Northern China covered in a blanket of toxic smog
Officials in Jiangxi and Henan provinces punished for tampering with pollution monitoring equipment
A thick blanket of smog covered vast parts of northern China on Monday. Air quality readings in Shanxi province accelerated past levels considered hazardous to health.
The air quality index in the city of Linfen hit 428, which refers to the tiny toxic particles known as PM2.5, the National Environmental Monitoring Center’s real-time data showed. Smog levels above 300 are considered dangerous.
Elsewhere, the index for Anyang in Henan province reached 388, while Weinan in Shaanxi was 384 and Handan in Hebei 382.
This latest smog alert came after the Ministry of Environmental Protection announced last week that it had made significant progress in reducing the problem.
“Levels of PM2.5 in Beijing, Tianjin and 26 other cities in the northern region had declined by 33.1% between October and December from a year earlier,” it reported.
But in a report released on Thursday, Greenpeace stated that this was down to “exceptionally favorable weather” and beefed up environmental inspections to curb industrial production.
On Sunday, state news agency Xinhua reported that three cities in Hebei province had raised their pollution alerts to red – the highest in a four-tier system.
China has been waging a “war on pollution” since 2014 in a bid to reverse the environmental and political damage done by more than three decades of breakneck economic growth.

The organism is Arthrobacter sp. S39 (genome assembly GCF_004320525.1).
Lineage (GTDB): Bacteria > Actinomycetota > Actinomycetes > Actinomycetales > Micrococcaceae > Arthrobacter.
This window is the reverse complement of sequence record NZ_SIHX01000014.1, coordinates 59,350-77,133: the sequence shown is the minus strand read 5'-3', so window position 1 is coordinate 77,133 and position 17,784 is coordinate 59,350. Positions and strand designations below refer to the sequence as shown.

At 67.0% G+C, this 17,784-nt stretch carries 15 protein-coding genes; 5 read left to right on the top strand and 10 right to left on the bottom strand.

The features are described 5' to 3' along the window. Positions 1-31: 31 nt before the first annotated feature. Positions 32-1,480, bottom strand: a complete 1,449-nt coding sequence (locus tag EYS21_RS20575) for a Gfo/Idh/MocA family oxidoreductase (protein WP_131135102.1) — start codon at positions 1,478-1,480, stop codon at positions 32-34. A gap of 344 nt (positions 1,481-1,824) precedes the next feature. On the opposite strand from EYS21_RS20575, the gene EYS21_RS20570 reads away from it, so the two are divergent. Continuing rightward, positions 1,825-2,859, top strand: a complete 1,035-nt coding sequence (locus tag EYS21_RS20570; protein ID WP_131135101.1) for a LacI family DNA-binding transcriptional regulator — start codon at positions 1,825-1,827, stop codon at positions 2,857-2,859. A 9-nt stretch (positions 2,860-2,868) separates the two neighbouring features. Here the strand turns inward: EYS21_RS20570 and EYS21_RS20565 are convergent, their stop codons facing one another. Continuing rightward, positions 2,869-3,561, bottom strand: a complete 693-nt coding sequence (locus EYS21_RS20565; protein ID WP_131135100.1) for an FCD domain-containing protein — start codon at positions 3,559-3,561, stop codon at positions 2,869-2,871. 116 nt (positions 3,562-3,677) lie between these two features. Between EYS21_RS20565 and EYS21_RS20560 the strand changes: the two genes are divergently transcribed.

At the weekend, officials in the provinces of Jiangxi and Henan were punished for tampering with pollution monitoring equipment in order to reduce smog readings, the environmental protection agency reported.
It said officials in the cities of Xinyu in Jiangxi and Xinyang in Henan, attempted to reduce emission readings by spraying water on the air quality sensors.
Both cities are major producers of polluting and energy-intensive nonferrous metals, such as aluminum and copper.
The officials responsible were dismissed or subjected to “administrative” punishments.
“Regardless of whether they deny deliberately tampering and whether or not it has an obvious impact on emissions data, spraying water on air quality monitoring sampling points … disrupts the normal operations of air quality monitoring,” the ministry said.
– with Reuters